1960: “Only The Lonely (Know How I Feel)” by Roy Orbison was released. The record later became his first major hit, reaching #2 in the US and #1 in the UK. Written by Orbison and his songwriting partner Joe Melson, the song was initially offered to Elvis Presley and the Everly Brothers, who both rejected it. During recording at RCA’s Nashville studio, sound engineer Bill Porter devised a new method of mixing, beginning with close-miked backing vocals in the foreground, and ending with the rhythm section soft in the background. This combination later became Orbison’s trademark sound.
1962: After an unsuccessful audition for Decca Records in January, the Beatles performed for producer George Martin in the group’s first session at EMI Studios in London. Martin signed them to a recording contract the following month. The audition was the only EMI session attended by original drummer Pete Best. When the band returned to the studio in September, Ringo Starr had become the group’s new drummer.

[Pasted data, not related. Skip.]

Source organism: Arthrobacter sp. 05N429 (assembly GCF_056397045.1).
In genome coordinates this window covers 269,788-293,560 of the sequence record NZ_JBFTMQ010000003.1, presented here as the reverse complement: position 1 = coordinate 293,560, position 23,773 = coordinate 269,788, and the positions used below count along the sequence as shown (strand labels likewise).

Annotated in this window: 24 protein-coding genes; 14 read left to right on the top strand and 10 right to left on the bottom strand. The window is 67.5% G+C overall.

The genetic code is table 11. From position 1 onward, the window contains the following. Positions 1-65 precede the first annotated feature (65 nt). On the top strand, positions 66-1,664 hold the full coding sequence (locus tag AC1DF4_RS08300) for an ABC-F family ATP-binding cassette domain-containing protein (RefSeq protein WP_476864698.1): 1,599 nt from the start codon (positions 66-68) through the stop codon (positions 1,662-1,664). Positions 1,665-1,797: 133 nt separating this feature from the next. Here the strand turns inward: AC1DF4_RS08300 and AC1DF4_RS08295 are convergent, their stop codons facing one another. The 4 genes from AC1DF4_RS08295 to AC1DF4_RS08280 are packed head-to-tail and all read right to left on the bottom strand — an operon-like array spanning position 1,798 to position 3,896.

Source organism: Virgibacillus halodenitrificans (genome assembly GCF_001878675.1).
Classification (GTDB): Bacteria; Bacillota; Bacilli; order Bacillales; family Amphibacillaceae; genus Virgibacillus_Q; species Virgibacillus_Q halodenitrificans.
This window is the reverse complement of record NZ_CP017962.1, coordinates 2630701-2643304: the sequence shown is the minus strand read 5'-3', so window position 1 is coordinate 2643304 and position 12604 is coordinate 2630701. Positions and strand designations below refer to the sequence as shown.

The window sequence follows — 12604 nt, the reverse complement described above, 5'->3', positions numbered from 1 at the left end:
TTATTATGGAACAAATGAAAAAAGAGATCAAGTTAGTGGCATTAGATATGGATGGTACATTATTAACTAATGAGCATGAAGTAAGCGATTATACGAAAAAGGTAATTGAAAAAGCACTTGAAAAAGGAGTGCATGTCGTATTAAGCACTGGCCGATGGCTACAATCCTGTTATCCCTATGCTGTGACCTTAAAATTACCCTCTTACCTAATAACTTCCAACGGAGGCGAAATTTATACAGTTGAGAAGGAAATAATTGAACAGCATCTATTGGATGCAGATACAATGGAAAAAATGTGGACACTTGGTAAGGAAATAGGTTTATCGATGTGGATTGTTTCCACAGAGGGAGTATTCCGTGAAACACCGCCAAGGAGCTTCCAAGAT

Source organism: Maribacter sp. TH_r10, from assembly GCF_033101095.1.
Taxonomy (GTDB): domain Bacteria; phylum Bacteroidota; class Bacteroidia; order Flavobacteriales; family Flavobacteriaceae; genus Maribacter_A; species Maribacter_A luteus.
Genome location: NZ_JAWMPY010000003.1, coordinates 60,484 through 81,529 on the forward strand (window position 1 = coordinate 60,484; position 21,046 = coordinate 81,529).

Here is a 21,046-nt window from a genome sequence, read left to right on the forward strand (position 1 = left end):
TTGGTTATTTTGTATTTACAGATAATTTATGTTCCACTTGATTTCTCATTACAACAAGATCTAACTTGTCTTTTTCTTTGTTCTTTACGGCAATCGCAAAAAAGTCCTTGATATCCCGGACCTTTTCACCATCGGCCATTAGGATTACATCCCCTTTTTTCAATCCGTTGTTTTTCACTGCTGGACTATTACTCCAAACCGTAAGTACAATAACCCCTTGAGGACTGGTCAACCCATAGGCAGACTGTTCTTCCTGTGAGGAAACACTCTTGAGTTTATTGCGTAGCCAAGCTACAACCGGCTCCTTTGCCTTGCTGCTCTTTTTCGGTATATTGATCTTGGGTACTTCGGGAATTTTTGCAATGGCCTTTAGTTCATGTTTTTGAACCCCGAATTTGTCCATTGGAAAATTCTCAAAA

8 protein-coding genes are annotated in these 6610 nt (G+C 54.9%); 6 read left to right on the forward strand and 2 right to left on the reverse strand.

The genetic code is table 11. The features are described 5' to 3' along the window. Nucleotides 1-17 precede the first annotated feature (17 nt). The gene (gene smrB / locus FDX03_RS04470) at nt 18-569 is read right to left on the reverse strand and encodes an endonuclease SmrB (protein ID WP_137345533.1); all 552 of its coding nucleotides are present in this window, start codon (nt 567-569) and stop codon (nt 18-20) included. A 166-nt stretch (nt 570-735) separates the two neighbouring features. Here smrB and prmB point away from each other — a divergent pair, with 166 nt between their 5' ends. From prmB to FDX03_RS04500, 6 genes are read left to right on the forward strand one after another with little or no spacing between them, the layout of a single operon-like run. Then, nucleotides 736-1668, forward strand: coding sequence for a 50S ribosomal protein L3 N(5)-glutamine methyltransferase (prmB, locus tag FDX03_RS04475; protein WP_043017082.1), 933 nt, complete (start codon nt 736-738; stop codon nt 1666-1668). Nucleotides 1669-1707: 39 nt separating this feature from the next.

1964: The Dixie Cups topped the Billboard Hot 100 with their only #1 single, “Chapel of Love.”
1965: “Back in My Arms Again” by The Supremes became the group’s fifth consecutive #1 single on the Cash Box chart. A week later, it became their fifth straight #1 on the Billboard Hot 100 as well.
1967: The self-titled debut album by San Francisco band Moby Grape was released. In an unprecedented publicity stunt to promote album, Columbia Records also released five singles containing ten of the album’s thirteen tracks on the same day. Of the five singles, only “Omaha” and “Hey Grandma” made the charts, while the LP reached #24.
1969: Elton John’s debut studio album Empty Sky was released in the UK. The album was not released in the US until January of 1975 after John had become established internationally.
1969: During a break in his commitments for the Jeff Beck Group, singer Rod Stewart began work on his first solo album, An Old Raincoat Won’t Ever Let You Down. Later that summer, Stewart and fellow Jeff Beck Group guitarist Ronnie Wood parted ways with Beck and joined Small Faces members Ronnie Lane, Ian McLagan, and Kenney Jones full time. The addition of Wood and Stewart, who were both taller than the group’s three other members, led them to drop the “Small” from their name. Record company executives wanted them to keep the Small Faces name to capitalize on the group’s earlier success, but the band’s members felt that the change in personnel warranted a new name. As a compromise, their first album was credited to Small Faces in the US, but subsequent albums were attributed to Faces.